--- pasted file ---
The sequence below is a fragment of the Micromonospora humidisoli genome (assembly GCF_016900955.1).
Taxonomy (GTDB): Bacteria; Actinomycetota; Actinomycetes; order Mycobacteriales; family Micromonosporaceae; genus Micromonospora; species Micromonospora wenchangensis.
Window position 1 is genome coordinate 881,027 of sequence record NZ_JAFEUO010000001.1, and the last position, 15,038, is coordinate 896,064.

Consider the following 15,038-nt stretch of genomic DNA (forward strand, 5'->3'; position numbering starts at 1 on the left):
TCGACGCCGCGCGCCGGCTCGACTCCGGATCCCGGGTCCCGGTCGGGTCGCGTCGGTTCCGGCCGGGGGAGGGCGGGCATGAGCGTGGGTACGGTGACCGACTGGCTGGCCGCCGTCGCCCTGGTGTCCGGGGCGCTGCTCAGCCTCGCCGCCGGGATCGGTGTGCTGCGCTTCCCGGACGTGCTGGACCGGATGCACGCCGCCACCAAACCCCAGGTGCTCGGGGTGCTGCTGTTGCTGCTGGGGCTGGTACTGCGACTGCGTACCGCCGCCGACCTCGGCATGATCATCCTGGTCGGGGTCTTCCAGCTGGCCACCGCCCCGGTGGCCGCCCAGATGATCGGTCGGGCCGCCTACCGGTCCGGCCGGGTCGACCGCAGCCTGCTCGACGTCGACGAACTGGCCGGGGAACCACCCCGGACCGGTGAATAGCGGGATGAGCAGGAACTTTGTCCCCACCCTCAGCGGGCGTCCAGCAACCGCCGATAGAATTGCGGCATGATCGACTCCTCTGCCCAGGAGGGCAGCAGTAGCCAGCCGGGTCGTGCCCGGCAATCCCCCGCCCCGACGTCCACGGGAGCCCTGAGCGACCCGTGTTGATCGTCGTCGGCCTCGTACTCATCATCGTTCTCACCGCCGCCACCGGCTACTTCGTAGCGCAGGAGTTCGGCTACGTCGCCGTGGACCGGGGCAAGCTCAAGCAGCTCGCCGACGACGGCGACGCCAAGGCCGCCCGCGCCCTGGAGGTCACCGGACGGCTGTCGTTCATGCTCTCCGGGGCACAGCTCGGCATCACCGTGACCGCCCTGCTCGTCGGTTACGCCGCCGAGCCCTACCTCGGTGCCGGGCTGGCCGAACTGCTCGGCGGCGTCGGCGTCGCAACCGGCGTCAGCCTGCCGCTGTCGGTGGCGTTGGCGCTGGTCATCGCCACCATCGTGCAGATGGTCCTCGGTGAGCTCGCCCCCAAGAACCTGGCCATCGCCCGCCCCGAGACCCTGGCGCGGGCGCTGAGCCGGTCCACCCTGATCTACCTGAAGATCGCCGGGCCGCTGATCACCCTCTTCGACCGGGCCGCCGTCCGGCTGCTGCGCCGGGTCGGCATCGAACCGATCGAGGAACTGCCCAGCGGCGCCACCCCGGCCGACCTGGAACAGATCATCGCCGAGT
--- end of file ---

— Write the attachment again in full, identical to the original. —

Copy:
The sequence below is a fragment of the Micromonospora humidisoli genome (assembly GCF_016900955.1).
Taxonomy (GTDB): Bacteria; Actinomycetota; Actinomycetes; order Mycobacteriales; family Micromonosporaceae; genus Micromonospora; species Micromonospora wenchangensis.
Window position 1 is genome coordinate 881,027 of sequence record NZ_JAFEUO010000001.1, and the last position, 15,038, is coordinate 896,064.

Consider the following 15,038-nt stretch of genomic DNA (forward strand, 5'->3'; position numbering starts at 1 on the left):
TCGACGCCGCGCGCCGGCTCGACTCCGGATCCCGGGTCCCGGTCGGGTCGCGTCGGTTCCGGCCGGGGGAGGGCGGGCATGAGCGTGGGTACGGTGACCGACTGGCTGGCCGCCGTCGCCCTGGTGTCCGGGGCGCTGCTCAGCCTCGCCGCCGGGATCGGTGTGCTGCGCTTCCCGGACGTGCTGGACCGGATGCACGCCGCCACCAAACCCCAGGTGCTCGGGGTGCTGCTGTTGCTGCTGGGGCTGGTACTGCGACTGCGTACCGCCGCCGACCTCGGCATGATCATCCTGGTCGGGGTCTTCCAGCTGGCCACCGCCCCGGTGGCCGCCCAGATGATCGGTCGGGCCGCCTACCGGTCCGGCCGGGTCGACCGCAGCCTGCTCGACGTCGACGAACTGGCCGGGGAACCACCCCGGACCGGTGAATAGCGGGATGAGCAGGAACTTTGTCCCCACCCTCAGCGGGCGTCCAGCAACCGCCGATAGAATTGCGGCATGATCGACTCCTCTGCCCAGGAGGGCAGCAGTAGCCAGCCGGGTCGTGCCCGGCAATCCCCCGCCCCGACGTCCACGGGAGCCCTGAGCGACCCGTGTTGATCGTCGTCGGCCTCGTACTCATCATCGTTCTCACCGCCGCCACCGGCTACTTCGTAGCGCAGGAGTTCGGCTACGTCGCCGTGGACCGGGGCAAGCTCAAGCAGCTCGCCGACGACGGCGACGCCAAGGCCGCCCGCGCCCTGGAGGTCACCGGACGGCTGTCGTTCATGCTCTCCGGGGCACAGCTCGGCATCACCGTGACCGCCCTGCTCGTCGGTTACGCCGCCGAGCCCTACCTCGGTGCCGGGCTGGCCGAACTGCTCGGCGGCGTCGGCGTCGCAACCGGCGTCAGCCTGCCGCTGTCGGTGGCGTTGGCGCTGGTCATCGCCACCATCGTGCAGATGGTCCTCGGTGAGCTCGCCCCCAAGAACCTGGCCATCGCCCGCCCCGAGACCCTGGCGCGGGCGCTGAGCCGGTCCACCCTGATCTACCTGAAGATCGCCGGGCCGCTGATCACCCTCTTCGACCGGGCCGCCGTCCGGCTGCTGCGCCGGGTCGGCATCGAACCGATCGAGGAACTGCCCAGCGGCGCCACCCCGGCCGACCTGGAACAGATCATCGCCGAGT